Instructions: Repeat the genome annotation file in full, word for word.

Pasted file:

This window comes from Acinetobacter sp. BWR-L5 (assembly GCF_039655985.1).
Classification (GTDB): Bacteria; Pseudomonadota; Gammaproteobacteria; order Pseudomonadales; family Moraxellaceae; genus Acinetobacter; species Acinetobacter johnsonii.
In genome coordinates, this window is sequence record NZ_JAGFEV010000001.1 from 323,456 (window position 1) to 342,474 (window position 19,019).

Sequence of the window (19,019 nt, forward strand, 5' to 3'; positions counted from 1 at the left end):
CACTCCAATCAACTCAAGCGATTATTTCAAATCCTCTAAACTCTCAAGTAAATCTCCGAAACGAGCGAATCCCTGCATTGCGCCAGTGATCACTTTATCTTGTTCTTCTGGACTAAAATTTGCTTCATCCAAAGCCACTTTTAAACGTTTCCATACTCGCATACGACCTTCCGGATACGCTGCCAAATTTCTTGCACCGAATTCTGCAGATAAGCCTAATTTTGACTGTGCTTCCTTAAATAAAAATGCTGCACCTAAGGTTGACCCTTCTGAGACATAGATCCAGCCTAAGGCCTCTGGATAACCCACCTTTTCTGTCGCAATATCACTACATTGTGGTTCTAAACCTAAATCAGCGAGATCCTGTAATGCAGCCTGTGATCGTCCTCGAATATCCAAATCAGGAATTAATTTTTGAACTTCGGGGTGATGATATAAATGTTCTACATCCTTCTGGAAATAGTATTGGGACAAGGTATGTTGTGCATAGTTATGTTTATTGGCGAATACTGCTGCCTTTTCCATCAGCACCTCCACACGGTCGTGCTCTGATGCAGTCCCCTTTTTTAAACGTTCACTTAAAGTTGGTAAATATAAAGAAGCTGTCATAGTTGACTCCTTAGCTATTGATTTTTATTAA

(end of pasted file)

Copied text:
This window comes from Acinetobacter sp. BWR-L5 (assembly GCF_039655985.1).
Classification (GTDB): Bacteria; Pseudomonadota; Gammaproteobacteria; order Pseudomonadales; family Moraxellaceae; genus Acinetobacter; species Acinetobacter johnsonii.
In genome coordinates, this window is sequence record NZ_JAGFEV010000001.1 from 323,456 (window position 1) to 342,474 (window position 19,019).

Sequence of the window (19,019 nt, forward strand, 5' to 3'; positions counted from 1 at the left end):
CACTCCAATCAACTCAAGCGATTATTTCAAATCCTCTAAACTCTCAAGTAAATCTCCGAAACGAGCGAATCCCTGCATTGCGCCAGTGATCACTTTATCTTGTTCTTCTGGACTAAAATTTGCTTCATCCAAAGCCACTTTTAAACGTTTCCATACTCGCATACGACCTTCCGGATACGCTGCCAAATTTCTTGCACCGAATTCTGCAGATAAGCCTAATTTTGACTGTGCTTCCTTAAATAAAAATGCTGCACCTAAGGTTGACCCTTCTGAGACATAGATCCAGCCTAAGGCCTCTGGATAACCCACCTTTTCTGTCGCAATATCACTACATTGTGGTTCTAAACCTAAATCAGCGAGATCCTGTAATGCAGCCTGTGATCGTCCTCGAATATCCAAATCAGGAATTAATTTTTGAACTTCGGGGTGATGATATAAATGTTCTACATCCTTCTGGAAATAGTATTGGGACAAGGTATGTTGTGCATAGTTATGTTTATTGGCGAATACTGCTGCCTTTTCCATCAGCACCTCCACACGGTCGTGCTCTGATGCAGTCCCCTTTTTTAAACGTTCACTTAAAGTTGGTAAATATAAAGAAGCTGTCATAGTTGACTCCTTAGCTATTGATTTTTATTAA